Dried and powdered
Curcumin, Resin, Volatile oil, Bitter principles.
Turmeric is a tropical plant related to ginger that is native to the forest wetlands of Southeast Asia.
The plant has a tough rhizome that has been used in India for thousands of years to produce a golden dye. The dried, ground root is also the source of the spice turmeric, which is a staple in Indian and South Asian cuisines. Powdered turmeric root is also traditionally used to make a paste for minor skin irritations.
Turmeric is a rhizomatous herbaceous perennial plant of the ginger family, Zingiberaceae. It is native in southeast India, and needs temperatures between 20 °C and 30 °C (68 °F and 86 °F) and a considerable amount of annual rainfall to thrive. Plants are gathered annually for their rhizomes, and propagated from some of those rhizomes in the following season.
When not used fresh, the rhizomes are boiled for about 30–45 minutes and then
dried in hot ovens, after which they are ground into a deep orange-yellow powder
commonly used as a spice in Indian cuisine and even curries, for dyeing, and to
impart color to mustard condiments. One active ingredient in it is curcumin.
It has a distinctly earthy, slightly bitter, slightly hot peppery flavor and a mustardy smell.
Curcumin may treat: cancer, Alzheimer's disease, diabetes, allergies, arthritis and
other chronic illnesses.
India is a significant producer of turmeric which has regional names based on language and country.
As turmeric is a natural botanical product, it is not patentable.
Turmeric grows wild in the forests of South and Southeast Asia. It is one of the key ingredients in many Asian dishes. Tamil traditional medicine, called Siddha, has recommended turmeric for medicine. Its use as a coloring agent is not of primary value in South Asian cuisine.
Turmeric is mostly used in savory dishes, but is used in some sweet dishes, such as the cake Sfouf. In India, turmeric plant leaf is used to prepare special sweet dishes, patoleo, by layering rice flour and coconut-jaggery mixture on the leaf, and then closing and steaming it in a special copper steamer (goa).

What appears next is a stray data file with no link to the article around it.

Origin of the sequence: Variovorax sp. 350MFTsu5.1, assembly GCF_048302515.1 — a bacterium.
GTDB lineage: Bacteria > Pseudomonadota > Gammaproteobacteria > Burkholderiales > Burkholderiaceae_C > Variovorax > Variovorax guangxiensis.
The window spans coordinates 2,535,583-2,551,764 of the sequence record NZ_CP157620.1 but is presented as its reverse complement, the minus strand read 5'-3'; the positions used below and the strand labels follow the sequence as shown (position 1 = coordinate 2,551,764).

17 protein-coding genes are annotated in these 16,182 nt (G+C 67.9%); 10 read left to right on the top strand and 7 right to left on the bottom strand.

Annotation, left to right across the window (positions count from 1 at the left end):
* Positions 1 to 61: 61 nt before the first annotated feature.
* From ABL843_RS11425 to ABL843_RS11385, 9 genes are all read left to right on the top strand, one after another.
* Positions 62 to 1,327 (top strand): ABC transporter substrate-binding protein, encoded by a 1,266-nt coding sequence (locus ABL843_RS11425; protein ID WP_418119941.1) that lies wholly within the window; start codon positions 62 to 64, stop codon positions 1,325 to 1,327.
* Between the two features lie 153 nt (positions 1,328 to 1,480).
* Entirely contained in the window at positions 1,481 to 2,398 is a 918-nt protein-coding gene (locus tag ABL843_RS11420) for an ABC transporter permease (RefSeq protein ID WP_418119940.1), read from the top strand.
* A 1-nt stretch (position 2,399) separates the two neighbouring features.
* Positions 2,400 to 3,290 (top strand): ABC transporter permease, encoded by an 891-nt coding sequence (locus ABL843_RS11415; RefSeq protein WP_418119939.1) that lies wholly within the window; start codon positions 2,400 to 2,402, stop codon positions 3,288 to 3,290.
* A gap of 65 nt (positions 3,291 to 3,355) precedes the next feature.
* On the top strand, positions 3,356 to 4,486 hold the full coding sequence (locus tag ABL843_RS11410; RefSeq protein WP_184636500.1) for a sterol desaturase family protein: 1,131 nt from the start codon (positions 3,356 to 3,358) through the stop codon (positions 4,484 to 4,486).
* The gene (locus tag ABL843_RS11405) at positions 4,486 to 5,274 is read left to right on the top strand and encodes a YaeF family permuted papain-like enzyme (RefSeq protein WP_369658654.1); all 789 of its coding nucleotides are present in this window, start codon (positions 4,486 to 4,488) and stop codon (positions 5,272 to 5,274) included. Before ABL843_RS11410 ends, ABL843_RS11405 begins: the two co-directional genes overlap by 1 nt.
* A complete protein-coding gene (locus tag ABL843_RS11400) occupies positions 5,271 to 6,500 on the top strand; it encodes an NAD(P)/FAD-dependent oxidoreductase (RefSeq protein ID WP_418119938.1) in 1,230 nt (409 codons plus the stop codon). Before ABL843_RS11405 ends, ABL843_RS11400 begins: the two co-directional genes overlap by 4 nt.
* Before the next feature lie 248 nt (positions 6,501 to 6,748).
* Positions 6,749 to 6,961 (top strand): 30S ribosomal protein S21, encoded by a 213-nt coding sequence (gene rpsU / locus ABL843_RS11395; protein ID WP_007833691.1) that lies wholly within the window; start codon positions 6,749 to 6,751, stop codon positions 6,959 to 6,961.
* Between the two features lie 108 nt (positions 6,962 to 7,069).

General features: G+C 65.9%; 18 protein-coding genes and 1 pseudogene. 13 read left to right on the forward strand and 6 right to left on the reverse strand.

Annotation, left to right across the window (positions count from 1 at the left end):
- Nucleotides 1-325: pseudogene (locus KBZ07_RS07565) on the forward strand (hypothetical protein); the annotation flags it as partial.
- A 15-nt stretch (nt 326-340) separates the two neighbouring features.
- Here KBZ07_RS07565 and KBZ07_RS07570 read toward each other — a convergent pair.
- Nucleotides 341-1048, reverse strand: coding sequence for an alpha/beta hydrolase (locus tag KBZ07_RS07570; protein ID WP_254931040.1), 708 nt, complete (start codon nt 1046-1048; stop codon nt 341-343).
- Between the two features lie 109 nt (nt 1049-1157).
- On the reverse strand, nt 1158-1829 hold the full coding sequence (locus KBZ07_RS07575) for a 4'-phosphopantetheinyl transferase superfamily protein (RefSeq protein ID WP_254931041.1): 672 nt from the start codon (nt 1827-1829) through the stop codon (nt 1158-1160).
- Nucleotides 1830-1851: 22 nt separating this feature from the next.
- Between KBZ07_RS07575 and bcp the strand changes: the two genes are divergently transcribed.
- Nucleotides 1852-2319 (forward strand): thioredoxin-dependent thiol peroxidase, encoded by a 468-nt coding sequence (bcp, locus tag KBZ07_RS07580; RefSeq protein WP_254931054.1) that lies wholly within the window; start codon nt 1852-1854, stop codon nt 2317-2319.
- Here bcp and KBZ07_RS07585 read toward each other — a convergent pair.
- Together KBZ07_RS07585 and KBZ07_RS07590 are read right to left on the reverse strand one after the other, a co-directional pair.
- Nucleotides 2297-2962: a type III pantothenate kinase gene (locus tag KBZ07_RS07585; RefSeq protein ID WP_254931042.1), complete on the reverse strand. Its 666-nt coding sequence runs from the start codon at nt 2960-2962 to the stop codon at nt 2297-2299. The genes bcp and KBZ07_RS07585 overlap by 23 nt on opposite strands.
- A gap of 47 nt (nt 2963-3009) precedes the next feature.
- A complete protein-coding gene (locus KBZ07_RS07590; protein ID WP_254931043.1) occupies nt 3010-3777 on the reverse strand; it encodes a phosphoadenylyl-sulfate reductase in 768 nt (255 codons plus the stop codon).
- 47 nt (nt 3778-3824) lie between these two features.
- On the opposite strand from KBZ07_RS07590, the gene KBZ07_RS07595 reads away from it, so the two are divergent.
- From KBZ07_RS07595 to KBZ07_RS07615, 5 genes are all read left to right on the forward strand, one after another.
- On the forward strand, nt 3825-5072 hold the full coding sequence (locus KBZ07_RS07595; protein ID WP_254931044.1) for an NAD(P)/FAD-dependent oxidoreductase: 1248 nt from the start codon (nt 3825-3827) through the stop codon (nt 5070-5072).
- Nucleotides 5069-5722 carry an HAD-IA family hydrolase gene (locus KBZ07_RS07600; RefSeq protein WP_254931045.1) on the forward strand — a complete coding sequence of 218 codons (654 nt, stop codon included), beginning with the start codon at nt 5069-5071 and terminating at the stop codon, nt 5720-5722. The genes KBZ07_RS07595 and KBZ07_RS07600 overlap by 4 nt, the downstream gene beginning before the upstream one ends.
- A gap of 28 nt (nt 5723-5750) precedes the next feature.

In recipes outside South Asia, turmeric is sometimes used as an agent to impart a rich, custard-like yellow color. It is used in canned beverages and baked products, dairy products, ice cream, yogurt, yellow cakes, orange juice, biscuits, popcorn color,cereals, sauces, gelatins, etc. It is a significant ingredient in most commercial curry powders.
Most turmeric that is used is in the form of rhizome powder, in some regions (especially in Maharashtra, Goa, Konkan and Kanara), turmeric leaves are used to wrap and cook food. This use of turmeric leaves usually takes place in areas where turmeric is grown locally, since the leaves used are freshly picked. Turmeric leaves impart a distinctive flavor.
Although typically used in its dried, powdered form, turmeric is also used fresh, like ginger. It has numerous uses in Far Eastern recipes, such as pickle made from fresh turmeric that contains large chunks of soft turmeric.
Turmeric is widely used as a spice in South Asian and Middle Eastern cooking. Many Persian dishes use turmeric as a starter ingredient. Almost all Iranian fried dishes consist of oil, onions, and turmeric followed by any other ingredients that are to be included.
In Nepal, turmeric is widely grown and extensively used in many vegetable and meat dishes for its color as well as for its potential value in traditional medicine.
In South Africa, turmeric is used to give boiled white rice a golden color.
In Vietnam, turmeric powder is used to color, and enhance the flavors of, certain dishes, such as bánh xèo, bánh khọt and mi quang. The powder is also used in many other Vietnamese stir fried and soup dishes.